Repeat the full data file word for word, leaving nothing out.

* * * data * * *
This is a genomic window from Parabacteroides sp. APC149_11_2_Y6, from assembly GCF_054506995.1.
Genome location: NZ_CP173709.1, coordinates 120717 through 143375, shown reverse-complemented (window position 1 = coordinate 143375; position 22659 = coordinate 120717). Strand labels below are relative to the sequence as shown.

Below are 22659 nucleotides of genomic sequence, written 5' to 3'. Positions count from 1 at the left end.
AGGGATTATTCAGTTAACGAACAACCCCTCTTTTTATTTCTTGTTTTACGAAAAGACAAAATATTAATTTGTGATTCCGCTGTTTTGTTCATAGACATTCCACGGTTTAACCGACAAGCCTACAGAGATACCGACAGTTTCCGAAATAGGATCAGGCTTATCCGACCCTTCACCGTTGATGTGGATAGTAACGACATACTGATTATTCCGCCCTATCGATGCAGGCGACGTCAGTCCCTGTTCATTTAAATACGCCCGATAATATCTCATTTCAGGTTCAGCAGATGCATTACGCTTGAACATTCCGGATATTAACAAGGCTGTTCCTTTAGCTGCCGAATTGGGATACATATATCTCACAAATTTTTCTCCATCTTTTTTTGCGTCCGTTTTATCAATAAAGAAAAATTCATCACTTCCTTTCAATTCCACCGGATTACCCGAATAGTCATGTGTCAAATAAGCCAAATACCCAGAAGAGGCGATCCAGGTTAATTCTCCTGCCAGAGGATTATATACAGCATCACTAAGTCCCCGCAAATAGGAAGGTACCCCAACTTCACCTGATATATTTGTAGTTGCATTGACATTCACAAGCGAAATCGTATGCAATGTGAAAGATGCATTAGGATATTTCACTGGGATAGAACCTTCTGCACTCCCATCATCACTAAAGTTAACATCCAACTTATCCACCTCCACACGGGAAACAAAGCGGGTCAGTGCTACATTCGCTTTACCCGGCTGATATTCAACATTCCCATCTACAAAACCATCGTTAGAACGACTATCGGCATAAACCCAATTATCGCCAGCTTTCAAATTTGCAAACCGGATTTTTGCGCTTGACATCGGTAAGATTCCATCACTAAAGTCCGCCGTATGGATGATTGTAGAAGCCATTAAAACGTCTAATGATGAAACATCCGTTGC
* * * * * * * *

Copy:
This is a genomic window from Parabacteroides sp. APC149_11_2_Y6, from assembly GCF_054506995.1.
Genome location: NZ_CP173709.1, coordinates 120717 through 143375, shown reverse-complemented (window position 1 = coordinate 143375; position 22659 = coordinate 120717). Strand labels below are relative to the sequence as shown.

Below are 22659 nucleotides of genomic sequence, written 5' to 3'. Positions count from 1 at the left end.
AGGGATTATTCAGTTAACGAACAACCCCTCTTTTTATTTCTTGTTTTACGAAAAGACAAAATATTAATTTGTGATTCCGCTGTTTTGTTCATAGACATTCCACGGTTTAACCGACAAGCCTACAGAGATACCGACAGTTTCCGAAATAGGATCAGGCTTATCCGACCCTTCACCGTTGATGTGGATAGTAACGACATACTGATTATTCCGCCCTATCGATGCAGGCGACGTCAGTCCCTGTTCATTTAAATACGCCCGATAATATCTCATTTCAGGTTCAGCAGATGCATTACGCTTGAACATTCCGGATATTAACAAGGCTGTTCCTTTAGCTGCCGAATTGGGATACATATATCTCACAAATTTTTCTCCATCTTTTTTTGCGTCCGTTTTATCAATAAAGAAAAATTCATCACTTCCTTTCAATTCCACCGGATTACCCGAATAGTCATGTGTCAAATAAGCCAAATACCCAGAAGAGGCGATCCAGGTTAATTCTCCTGCCAGAGGATTATATACAGCATCACTAAGTCCCCGCAAATAGGAAGGTACCCCAACTTCACCTGATATATTTGTAGTTGCATTGACATTCACAAGCGAAATCGTATGCAATGTGAAAGATGCATTAGGATATTTCACTGGGATAGAACCTTCTGCACTCCCATCATCACTAAAGTTAACATCCAACTTATCCACCTCCACACGGGAAACAAAGCGGGTCAGTGCTACATTCGCTTTACCCGGCTGATATTCAACATTCCCATCTACAAAACCATCGTTAGAACGACTATCGGCATAAACCCAATTATCGCCAGCTTTCAAATTTGCAAACCGGATTTTTGCGCTTGACATCGGTAAGATTCCATCACTAAAGTCCGCCGTATGGATGATTGTAGAAGCCATTAAAACGTCTAATGATGAAACATCCGTTGC